As we step into 2024, Google Analytics 4 (GA4) continues to evolve and shape how businesses gather and analyze data. With its focus on user-centric tracking and enhanced reporting capabilities, GA4 offers an array of tools to help you understand your online audience better and make informed decisions. Let’s explore five tips to make the most of GA4 in 2024:
1. Build Audiences
You can create GA4 audiences to categorize your website visitors based on specific criteria. For example, you can build an audience consisting of visitors who have successfully filled out contact forms on your website. Alternatively, you can establish an audience comprising visitors who have navigated specific service pages on your site but haven’t proceeded to submit contact forms.
Once these audience segments are defined, you can conduct a comprehensive analysis of their performance and make comparisons. This process provides you with more profound insights into these audience behaviours and helps identify opportunities for optimizing their performance.
To create Audiences, click on Admin on the bottom left and select Audiences.
Then, click on New audience.
Select Create a custom audience.
Establish a condition or set of conditions for the audience.
Once audiences have been created and data has been collected for these audiences, you can see the performance data under User Attributes and Audiences.
2. View Conversion Paths
In today’s multi-device landscape, consumers often interact with various touchpoints before making a purchase or submitting a contact form on a website. To obtain a comprehensive understanding of the entire consumer buying journey, GA4 has introduced a built-in conversion path model. This allows businesses to track and identify the online channels, such as social media, newsletters, or Google searches, that customers engage with before making product purchases or submitting inquiries on their websites.
To see conversion paths, click on Advertising on the left-hand side.
Then, click on View conversion paths.
From there, you can see different channel groups that customers interact with before converting on your website.
You can change the channel group to source, medium, or campaign.
3. Set Up Custom Alerts
You can configure custom alerts within your GA4 property, allowing you to receive email notifications when specific events or potential issues arise that require attention. For example, you can establish an alert to notify you if Google Analytics 4 detects zero website traffic over a day, helping you monitor the proper functionality of GA4.
Additionally, you can set up an alert to track significant spikes in GA4 traffic, which can indicate whether your website is gaining traction from a marketing campaign or experiencing an unexpected surge in spam traffic. Receiving alerts for these scenarios is crucial to ensuring vigilant monitoring of potential issues and taking prompt corrective actions.
To set up custom alerts, go to Reports snapshot and click on Create under Insights.
For starters, you can select the default custom alerts that GA4 has created.
You can also create your own custom alerts by clicking on Create new under Start from scratch.
Once you have selected Create, you can create conditions for your alert. For example, you can select if you want GA4 to evaluate the condition on a daily, hourly, weekly, or monthly basis.
Then, you can set the metric and condition.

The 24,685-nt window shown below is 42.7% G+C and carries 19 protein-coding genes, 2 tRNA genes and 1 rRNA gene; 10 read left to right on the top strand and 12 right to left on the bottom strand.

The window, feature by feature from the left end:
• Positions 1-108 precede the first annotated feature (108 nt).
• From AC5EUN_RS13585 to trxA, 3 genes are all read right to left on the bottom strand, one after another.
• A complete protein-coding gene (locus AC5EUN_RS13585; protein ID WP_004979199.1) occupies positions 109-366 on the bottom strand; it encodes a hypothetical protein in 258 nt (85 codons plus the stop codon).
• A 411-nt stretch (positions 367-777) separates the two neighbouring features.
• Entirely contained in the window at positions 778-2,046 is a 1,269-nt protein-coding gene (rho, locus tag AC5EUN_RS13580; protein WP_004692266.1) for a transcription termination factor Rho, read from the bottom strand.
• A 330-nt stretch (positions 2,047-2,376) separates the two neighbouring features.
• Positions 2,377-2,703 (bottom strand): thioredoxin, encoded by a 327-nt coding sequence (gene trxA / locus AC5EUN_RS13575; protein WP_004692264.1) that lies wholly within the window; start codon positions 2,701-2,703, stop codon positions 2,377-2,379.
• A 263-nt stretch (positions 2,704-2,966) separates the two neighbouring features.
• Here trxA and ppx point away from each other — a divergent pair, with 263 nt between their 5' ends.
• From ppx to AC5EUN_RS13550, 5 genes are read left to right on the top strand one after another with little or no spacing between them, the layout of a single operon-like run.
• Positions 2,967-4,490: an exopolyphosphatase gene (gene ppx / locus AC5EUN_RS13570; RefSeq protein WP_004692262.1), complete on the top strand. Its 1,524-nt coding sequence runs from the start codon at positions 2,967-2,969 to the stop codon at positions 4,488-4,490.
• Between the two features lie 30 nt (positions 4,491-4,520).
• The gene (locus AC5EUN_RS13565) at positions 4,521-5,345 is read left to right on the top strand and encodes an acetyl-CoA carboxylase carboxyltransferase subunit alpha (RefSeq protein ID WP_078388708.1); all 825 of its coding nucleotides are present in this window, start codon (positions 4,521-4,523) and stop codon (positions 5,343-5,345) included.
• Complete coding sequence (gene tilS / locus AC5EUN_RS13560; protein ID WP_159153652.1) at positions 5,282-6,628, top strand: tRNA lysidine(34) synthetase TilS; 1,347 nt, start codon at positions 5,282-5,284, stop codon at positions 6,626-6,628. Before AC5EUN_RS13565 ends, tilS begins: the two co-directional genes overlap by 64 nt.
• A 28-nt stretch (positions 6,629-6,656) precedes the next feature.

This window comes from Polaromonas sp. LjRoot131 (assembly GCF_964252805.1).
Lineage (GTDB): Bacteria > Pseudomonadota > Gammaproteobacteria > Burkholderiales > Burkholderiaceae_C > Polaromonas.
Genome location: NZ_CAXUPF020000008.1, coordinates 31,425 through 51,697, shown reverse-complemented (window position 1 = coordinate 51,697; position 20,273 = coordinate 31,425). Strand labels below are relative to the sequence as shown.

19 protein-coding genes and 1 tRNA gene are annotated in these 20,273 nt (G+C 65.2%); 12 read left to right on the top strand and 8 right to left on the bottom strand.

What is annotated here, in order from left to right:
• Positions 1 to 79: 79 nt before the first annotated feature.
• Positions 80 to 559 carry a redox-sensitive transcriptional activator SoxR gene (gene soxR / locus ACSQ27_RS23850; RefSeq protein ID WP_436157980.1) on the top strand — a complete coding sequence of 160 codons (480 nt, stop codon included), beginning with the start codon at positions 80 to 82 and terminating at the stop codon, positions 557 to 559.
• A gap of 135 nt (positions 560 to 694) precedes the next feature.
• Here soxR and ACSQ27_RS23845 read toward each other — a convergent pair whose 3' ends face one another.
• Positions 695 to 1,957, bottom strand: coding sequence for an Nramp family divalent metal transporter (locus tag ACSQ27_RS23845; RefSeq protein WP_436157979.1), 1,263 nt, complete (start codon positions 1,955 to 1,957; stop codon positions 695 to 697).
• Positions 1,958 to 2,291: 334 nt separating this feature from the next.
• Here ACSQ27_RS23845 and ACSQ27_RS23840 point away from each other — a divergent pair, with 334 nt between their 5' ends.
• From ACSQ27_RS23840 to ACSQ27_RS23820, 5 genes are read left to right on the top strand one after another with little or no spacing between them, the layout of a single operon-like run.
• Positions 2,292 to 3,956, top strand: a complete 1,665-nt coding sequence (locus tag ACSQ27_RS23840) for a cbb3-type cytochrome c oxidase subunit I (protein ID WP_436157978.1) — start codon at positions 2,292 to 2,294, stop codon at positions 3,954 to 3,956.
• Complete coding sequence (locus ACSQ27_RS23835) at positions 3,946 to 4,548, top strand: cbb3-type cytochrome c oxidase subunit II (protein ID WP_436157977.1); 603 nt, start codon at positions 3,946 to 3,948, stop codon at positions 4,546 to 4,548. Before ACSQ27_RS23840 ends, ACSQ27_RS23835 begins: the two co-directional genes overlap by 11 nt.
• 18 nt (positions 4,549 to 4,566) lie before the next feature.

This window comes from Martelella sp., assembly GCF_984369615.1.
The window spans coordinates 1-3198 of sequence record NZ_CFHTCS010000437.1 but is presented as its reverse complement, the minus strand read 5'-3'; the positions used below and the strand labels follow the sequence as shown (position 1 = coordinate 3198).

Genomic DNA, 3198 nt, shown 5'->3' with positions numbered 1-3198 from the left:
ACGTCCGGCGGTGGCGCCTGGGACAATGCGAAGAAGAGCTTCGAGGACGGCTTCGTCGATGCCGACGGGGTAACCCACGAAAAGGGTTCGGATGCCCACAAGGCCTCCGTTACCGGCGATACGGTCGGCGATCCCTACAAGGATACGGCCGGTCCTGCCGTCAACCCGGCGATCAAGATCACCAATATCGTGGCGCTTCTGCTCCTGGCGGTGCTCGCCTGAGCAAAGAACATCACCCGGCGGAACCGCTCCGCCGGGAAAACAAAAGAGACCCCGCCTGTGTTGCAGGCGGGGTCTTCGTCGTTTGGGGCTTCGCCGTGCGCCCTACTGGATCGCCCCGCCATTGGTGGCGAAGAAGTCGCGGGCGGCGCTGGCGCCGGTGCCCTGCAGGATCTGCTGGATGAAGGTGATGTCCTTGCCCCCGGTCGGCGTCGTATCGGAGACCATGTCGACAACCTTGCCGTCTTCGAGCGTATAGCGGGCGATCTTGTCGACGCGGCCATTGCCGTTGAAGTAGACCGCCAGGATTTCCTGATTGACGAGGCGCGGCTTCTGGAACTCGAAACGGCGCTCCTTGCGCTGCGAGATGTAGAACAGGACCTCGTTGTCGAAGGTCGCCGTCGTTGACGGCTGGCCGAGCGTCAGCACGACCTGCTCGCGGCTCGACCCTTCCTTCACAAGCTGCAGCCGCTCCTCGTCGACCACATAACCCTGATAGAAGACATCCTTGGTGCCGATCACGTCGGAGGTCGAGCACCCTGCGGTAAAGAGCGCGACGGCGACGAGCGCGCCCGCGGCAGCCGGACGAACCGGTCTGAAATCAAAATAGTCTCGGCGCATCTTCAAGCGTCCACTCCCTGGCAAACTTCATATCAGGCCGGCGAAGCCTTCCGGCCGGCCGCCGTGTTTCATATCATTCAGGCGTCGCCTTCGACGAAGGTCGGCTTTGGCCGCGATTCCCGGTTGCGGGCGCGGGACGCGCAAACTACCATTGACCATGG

Once conditions are created, enter an email to receive alerts, and then you’re all done!
4. Use Custom Events
You have the flexibility to create custom events in GA4 to track specific actions, such as newsletter signups or clicks on email addresses on your website. Moreover, custom events can be tailored to monitor user interactions that meet specific time criteria, such as those lasting 30 seconds or two minutes. By constructing these custom events, you can gain deeper insights into your website’s audience and assess whether you’re attracting the right visitors or if your website requires updates.
For example, if only a tiny fraction, like 0.00001%, of your website visitors are subscribing to your newsletter, it might indicate the need to adjust your target audience or consider making the newsletter subscription button more prominent on your site.
Creating custom events in GA4 is most effectively done through Google Tag Manager.
5. Utilize Purchase Journey
If you operate an eCommerce website that’s integrated with your GA4 property (e.g. Shopify or WooCommerce,) you can access in-depth customer journey data within GA4. Under the Monetization section, you can specifically explore the Purchase Journey.
Once you select this option, you’ll be able to examine various stages of the customer journey, including the number of sessions initiated on your website and how many of these sessions involved product views, adding items to the cart, starting the checkout process, and ultimately completing a purchase.
The Purchase journey feature also provides a visual funnel representation with drop-off rate data. This visual representation makes it easy for businesses to assess the number of sessions that progress through each stage, ultimately leading to successful purchases. These valuable insights empower you to gain a deeper understanding of your customers’ purchasing journey and enable you to enhance the shopping experience, potentially converting more website visitors into satisfied customers.
In 2024, Google Analytics 4 remains an indispensable tool for businesses seeking to thrive in the digital landscape. By understanding its user-centric approach, making the most of its features, and staying informed about the latest developments, you can harness the power of GA4 to drive growth, make data-driven decisions, and stay ahead of the competition.
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